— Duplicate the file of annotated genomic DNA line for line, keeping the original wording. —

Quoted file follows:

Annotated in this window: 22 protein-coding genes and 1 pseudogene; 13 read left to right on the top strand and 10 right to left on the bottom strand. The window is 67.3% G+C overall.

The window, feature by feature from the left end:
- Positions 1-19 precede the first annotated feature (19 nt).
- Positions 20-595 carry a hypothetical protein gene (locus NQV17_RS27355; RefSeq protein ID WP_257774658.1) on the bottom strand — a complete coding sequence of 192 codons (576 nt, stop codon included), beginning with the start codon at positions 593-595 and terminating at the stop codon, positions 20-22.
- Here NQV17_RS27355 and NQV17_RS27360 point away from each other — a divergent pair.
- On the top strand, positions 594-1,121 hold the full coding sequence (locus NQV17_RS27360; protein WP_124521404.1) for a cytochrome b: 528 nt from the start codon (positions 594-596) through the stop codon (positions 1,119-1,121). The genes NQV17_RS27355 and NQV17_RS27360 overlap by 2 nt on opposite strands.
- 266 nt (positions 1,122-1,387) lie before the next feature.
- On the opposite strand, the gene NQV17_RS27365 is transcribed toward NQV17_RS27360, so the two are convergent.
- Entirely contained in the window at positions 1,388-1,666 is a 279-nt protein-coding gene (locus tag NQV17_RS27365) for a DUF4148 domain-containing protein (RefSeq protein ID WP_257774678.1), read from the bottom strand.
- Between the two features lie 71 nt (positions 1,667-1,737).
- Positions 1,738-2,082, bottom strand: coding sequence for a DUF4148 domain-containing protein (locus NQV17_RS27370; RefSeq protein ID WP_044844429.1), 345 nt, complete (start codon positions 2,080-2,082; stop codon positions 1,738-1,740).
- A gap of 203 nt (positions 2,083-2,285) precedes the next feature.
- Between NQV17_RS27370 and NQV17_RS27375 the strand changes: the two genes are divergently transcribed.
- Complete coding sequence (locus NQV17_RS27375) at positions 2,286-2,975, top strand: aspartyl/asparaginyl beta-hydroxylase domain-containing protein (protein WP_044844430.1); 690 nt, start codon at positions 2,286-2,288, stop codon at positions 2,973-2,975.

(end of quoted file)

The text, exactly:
Annotated in this window: 22 protein-coding genes and 1 pseudogene; 13 read left to right on the top strand and 10 right to left on the bottom strand. The window is 67.3% G+C overall.

The window, feature by feature from the left end:
- Positions 1-19 precede the first annotated feature (19 nt).
- Positions 20-595 carry a hypothetical protein gene (locus NQV17_RS27355; RefSeq protein ID WP_257774658.1) on the bottom strand — a complete coding sequence of 192 codons (576 nt, stop codon included), beginning with the start codon at positions 593-595 and terminating at the stop codon, positions 20-22.
- Here NQV17_RS27355 and NQV17_RS27360 point away from each other — a divergent pair.
- On the top strand, positions 594-1,121 hold the full coding sequence (locus NQV17_RS27360; protein WP_124521404.1) for a cytochrome b: 528 nt from the start codon (positions 594-596) through the stop codon (positions 1,119-1,121). The genes NQV17_RS27355 and NQV17_RS27360 overlap by 2 nt on opposite strands.
- 266 nt (positions 1,122-1,387) lie before the next feature.
- On the opposite strand, the gene NQV17_RS27365 is transcribed toward NQV17_RS27360, so the two are convergent.
- Entirely contained in the window at positions 1,388-1,666 is a 279-nt protein-coding gene (locus tag NQV17_RS27365) for a DUF4148 domain-containing protein (RefSeq protein ID WP_257774678.1), read from the bottom strand.
- Between the two features lie 71 nt (positions 1,667-1,737).
- Positions 1,738-2,082, bottom strand: coding sequence for a DUF4148 domain-containing protein (locus NQV17_RS27370; RefSeq protein ID WP_044844429.1), 345 nt, complete (start codon positions 2,080-2,082; stop codon positions 1,738-1,740).
- A gap of 203 nt (positions 2,083-2,285) precedes the next feature.
- Between NQV17_RS27370 and NQV17_RS27375 the strand changes: the two genes are divergently transcribed.
- Complete coding sequence (locus NQV17_RS27375) at positions 2,286-2,975, top strand: aspartyl/asparaginyl beta-hydroxylase domain-containing protein (protein WP_044844430.1); 690 nt, start codon at positions 2,286-2,288, stop codon at positions 2,973-2,975.